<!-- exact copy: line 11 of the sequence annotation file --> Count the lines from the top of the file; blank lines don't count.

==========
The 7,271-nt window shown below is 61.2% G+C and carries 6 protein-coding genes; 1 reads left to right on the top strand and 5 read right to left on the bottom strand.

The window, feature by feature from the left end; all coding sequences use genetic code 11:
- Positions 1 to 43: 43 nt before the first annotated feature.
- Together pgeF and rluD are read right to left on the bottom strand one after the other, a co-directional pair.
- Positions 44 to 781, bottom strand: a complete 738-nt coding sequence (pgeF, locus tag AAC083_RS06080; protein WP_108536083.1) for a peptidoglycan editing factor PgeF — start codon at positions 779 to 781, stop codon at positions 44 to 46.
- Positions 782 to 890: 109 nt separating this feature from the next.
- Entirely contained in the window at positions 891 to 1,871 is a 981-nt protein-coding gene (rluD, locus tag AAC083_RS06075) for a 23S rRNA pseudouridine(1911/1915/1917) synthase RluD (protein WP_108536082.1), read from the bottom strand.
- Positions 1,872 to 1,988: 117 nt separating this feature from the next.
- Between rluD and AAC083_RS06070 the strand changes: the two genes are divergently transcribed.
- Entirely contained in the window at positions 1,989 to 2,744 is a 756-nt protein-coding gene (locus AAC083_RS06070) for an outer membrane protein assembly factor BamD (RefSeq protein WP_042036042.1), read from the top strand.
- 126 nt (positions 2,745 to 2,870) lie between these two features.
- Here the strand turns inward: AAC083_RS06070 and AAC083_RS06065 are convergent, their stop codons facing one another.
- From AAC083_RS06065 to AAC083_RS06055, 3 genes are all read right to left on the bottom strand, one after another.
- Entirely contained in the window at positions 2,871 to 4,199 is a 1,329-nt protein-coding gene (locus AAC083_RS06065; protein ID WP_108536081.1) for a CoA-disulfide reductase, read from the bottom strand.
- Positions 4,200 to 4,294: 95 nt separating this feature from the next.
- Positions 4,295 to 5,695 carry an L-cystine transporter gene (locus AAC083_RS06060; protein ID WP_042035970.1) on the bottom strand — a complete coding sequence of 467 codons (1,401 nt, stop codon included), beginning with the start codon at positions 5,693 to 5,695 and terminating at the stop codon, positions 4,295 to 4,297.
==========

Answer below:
- 126 nt (positions 2,745 to 2,870) lie between these two features.